Energy Veritas 2.4 main speakers, Vandersteen (2) 2Wq subwoofers, Energy Veritas 2.0R rear speakers (home theater use only), Energy Veritas 2.0C center channel speaker (home theater use only), M&K 5000 II subwoofer (home theater use only), Energy Microstar 12 subwoofer (home theater use only).

Parasound AVC 2500u preamplifier, Parasound HCA 2250 amplifier, Audio Research VT 100 MK II amplifier, and a Creek OBH-8SE phono-stage.

Sony DVP9000 ES CD, SACD & DVD and MMF-7 turntable with Goldring Eroica H cartridge.

Granite Audio 470 Silver interconnects and Tara Labs 1800 bi-wire speaker cable.

PS Audio P600 (set at 60Hz 120 volts), PS Audio Ultimate Lab Cable, PS Audio Lab and Mini Lab cables, PS Audio Ultimate Outlet, and PS Audio Power Ports on my two audio outlets.


two.jpg (6646 bytes)My experience of the Samuels CA-2 line stage and XR-2 phono stage was mixed. On the plus side, the two pieces of gear sounded very quick and snappy, with taut but not deep bass. Soundstaging was wide, forward, and not especially dense, but the combo did give a sense of instruments playing in space. Both pieces were extremely quiet. The phono stage, which resolved complex musical detail very well, was a standout. If your musical taste leans toward quick and complex music, and you are looking for a flexible piece of gear that won’t break the bank, it would be worth your while to take a look at the phono stage. It is extremely quiet, and the sound is resolving of complex musical detail. The fit and finish are very good, and the design well thought out.

On the flip side, I sometimes found the sound produced by the combined pieces to be lacking in extension and edgy. I could never escape digital glare with either CDs or SACDs. When the volume on the preamp was up (or during crescendos), the sound frequently became etched. Bass was tight, but never really fulfilling. Compared to my in-house gear, the XR-2 phono stage was much more revealing and musical than my Creek OBH-8 phono stage, but not as revealing, musical, or refined as my tubed Granite Audio phono stage, which is over four times the price. The CA-2 line stage sounded similar to my Parasound AVC 2500u, but again not as musical or refined as my reference tubed Granite Audio preamp.

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Inside the XR-2 phono stage

The XR-2 consists of two pieces, one containing the phono stage and the other a power supply connected by a shielded 5.5 umbilical. Both are anodized aluminum. The XR-2 offers a lot of built-in flexibility. It supports both MM and MC cartridges. To set the impedance for your cartridge, you adjust a micro switch for the following settings: 47K, 470, 100, 80, 50 or 30 ohms. A location is also provided for adding any value resistor, if none of the settings work for you. You will not need a meter for most settings, and if you have an esoteric cartridge that needs a special setting, you are covered. All resistors are film, of .1% tolerance, and all caps are polypropylene and polycarbonate. They are matched between the left and right channels. The PC board is a heavy FR4 material, and is two-sided. The unit has one set of input and output jacks and a grounding screw. A red LED indicates that the unit is on. No on/off switch is provided, and the unit stays on all of the time.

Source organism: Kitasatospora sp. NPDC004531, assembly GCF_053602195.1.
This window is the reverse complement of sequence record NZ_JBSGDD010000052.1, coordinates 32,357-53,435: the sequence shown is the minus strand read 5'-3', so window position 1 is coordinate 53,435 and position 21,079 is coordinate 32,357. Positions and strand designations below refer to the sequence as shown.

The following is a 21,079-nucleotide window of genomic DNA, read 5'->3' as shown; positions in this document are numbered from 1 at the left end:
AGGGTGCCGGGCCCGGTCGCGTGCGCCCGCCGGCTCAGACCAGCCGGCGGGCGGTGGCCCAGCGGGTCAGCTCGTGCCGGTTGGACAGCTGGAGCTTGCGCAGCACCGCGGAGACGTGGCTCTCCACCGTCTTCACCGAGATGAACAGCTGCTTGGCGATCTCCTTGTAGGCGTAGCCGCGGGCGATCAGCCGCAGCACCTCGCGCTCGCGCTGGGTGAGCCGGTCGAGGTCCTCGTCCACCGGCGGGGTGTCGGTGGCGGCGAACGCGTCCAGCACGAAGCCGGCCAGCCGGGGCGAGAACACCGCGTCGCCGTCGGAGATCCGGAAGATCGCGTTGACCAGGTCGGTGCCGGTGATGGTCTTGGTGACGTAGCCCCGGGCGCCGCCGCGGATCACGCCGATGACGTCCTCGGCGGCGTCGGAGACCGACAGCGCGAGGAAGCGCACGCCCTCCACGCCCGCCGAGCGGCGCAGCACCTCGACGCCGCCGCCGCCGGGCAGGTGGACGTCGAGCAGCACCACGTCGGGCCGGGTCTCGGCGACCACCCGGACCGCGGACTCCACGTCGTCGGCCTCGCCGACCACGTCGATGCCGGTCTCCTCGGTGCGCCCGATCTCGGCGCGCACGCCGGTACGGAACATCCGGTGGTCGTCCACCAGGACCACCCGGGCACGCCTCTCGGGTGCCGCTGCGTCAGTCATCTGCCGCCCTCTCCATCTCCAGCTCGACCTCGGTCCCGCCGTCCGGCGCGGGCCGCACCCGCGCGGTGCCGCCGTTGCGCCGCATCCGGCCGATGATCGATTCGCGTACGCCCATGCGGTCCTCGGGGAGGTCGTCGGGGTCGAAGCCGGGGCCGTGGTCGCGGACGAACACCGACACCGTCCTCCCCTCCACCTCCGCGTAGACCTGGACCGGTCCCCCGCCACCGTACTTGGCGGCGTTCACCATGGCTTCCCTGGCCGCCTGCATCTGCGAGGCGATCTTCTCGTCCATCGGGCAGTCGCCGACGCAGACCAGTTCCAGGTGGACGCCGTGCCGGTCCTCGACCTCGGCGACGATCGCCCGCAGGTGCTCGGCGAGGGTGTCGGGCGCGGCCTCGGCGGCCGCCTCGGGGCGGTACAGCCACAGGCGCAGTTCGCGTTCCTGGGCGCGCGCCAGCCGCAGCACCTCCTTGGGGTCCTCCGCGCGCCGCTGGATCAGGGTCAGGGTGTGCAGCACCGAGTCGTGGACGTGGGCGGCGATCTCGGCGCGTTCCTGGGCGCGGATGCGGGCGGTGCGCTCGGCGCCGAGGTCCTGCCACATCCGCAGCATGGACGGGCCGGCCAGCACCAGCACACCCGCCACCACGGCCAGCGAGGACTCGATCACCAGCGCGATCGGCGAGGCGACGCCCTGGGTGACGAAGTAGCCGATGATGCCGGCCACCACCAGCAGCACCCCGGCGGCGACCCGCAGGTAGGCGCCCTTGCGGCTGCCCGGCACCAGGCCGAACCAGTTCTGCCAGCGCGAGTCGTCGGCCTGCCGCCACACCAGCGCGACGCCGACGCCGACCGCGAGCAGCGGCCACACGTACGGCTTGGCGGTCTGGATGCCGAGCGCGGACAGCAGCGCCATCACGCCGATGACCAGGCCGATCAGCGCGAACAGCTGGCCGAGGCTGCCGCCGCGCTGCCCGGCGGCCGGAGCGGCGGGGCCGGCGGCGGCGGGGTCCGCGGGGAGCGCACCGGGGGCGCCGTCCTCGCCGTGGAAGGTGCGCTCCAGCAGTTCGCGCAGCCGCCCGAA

The power supply has an IEC input. It utilizes a toroidal transformer with two independent secondary windings, each of which has its own separate full-wave bridge rectifier. Every electrolytic cap is smoothed with a polypropylene cap. The regulation is done with two adjustable regulators for precise voltages, and both regulators are protected by diodes from reversed currents. Both the phono stage and the power supply are broken in for at least 48 hours before being shipped, and all components are soldered by hand and inspected for quality. The XR-2 is warranted for five years, parts and labor, and the warranty is transferable to the second owner.

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Inside the CA-2 line stage

The CA-2 line stage comes with two sets of gold-plated RCA inputs that are switchable through the front panel, so you are limited to just two source components. A ground connector is supplied on the back panel. The core of the line stage consists of four AD797 op amps. Resistors are 1% film type, with polypropylene caps, and the PC board is built of FR4 material. The components are matched and hand soldered. Audio and power traces are separated from each other by lanes and blocks of ground. The main unit is contained in a black anodized aluminum chassis with a custom-designed faceplate and knob. Again, there is no on/off switch. The chassis is connected to an external power supply like the one that comes with the XR-2. The CA-2 and power supply are broken in for at least 48 hours before shipping. The unit comes with a five-year transferable warranty. Mike Malter




CA-2 line stage
Retail: $995

XR-2 phono stage
Retail: $1050

Ray Samuels Audio